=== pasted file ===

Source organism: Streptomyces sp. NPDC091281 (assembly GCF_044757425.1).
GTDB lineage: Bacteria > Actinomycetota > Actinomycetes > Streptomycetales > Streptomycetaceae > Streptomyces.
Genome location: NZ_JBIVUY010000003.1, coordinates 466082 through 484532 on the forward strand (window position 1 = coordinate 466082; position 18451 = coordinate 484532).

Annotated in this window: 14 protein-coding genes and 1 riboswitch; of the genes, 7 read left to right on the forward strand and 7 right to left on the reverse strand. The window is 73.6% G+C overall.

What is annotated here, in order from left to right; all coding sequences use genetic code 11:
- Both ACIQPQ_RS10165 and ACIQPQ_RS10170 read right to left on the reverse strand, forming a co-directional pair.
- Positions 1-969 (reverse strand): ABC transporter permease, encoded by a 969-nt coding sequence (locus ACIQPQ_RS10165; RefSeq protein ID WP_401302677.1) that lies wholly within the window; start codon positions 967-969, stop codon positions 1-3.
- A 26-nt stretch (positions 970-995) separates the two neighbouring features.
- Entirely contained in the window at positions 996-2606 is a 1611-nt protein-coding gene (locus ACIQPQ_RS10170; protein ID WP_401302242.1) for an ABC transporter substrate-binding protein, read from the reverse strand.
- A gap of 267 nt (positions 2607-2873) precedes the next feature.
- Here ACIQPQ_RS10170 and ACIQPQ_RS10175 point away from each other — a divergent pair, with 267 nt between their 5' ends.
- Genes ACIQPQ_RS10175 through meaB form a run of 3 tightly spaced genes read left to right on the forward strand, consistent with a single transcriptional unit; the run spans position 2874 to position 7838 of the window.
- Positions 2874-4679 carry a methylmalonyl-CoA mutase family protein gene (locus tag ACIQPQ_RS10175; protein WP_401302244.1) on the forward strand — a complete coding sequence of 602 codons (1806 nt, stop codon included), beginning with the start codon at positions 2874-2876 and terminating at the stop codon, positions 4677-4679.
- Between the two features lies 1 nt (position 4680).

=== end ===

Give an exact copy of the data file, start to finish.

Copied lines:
Source organism: Streptomyces sp. NPDC091281 (assembly GCF_044757425.1).
GTDB lineage: Bacteria > Actinomycetota > Actinomycetes > Streptomycetales > Streptomycetaceae > Streptomyces.
Genome location: NZ_JBIVUY010000003.1, coordinates 466082 through 484532 on the forward strand (window position 1 = coordinate 466082; position 18451 = coordinate 484532).

Annotated in this window: 14 protein-coding genes and 1 riboswitch; of the genes, 7 read left to right on the forward strand and 7 right to left on the reverse strand. The window is 73.6% G+C overall.

What is annotated here, in order from left to right; all coding sequences use genetic code 11:
- Both ACIQPQ_RS10165 and ACIQPQ_RS10170 read right to left on the reverse strand, forming a co-directional pair.
- Positions 1-969 (reverse strand): ABC transporter permease, encoded by a 969-nt coding sequence (locus ACIQPQ_RS10165; RefSeq protein ID WP_401302677.1) that lies wholly within the window; start codon positions 967-969, stop codon positions 1-3.
- A 26-nt stretch (positions 970-995) separates the two neighbouring features.
- Entirely contained in the window at positions 996-2606 is a 1611-nt protein-coding gene (locus ACIQPQ_RS10170; protein ID WP_401302242.1) for an ABC transporter substrate-binding protein, read from the reverse strand.
- A gap of 267 nt (positions 2607-2873) precedes the next feature.
- Here ACIQPQ_RS10170 and ACIQPQ_RS10175 point away from each other — a divergent pair, with 267 nt between their 5' ends.
- Genes ACIQPQ_RS10175 through meaB form a run of 3 tightly spaced genes read left to right on the forward strand, consistent with a single transcriptional unit; the run spans position 2874 to position 7838 of the window.
- Positions 2874-4679 carry a methylmalonyl-CoA mutase family protein gene (locus tag ACIQPQ_RS10175; protein WP_401302244.1) on the forward strand — a complete coding sequence of 602 codons (1806 nt, stop codon included), beginning with the start codon at positions 2874-2876 and terminating at the stop codon, positions 4677-4679.
- Between the two features lies 1 nt (position 4680).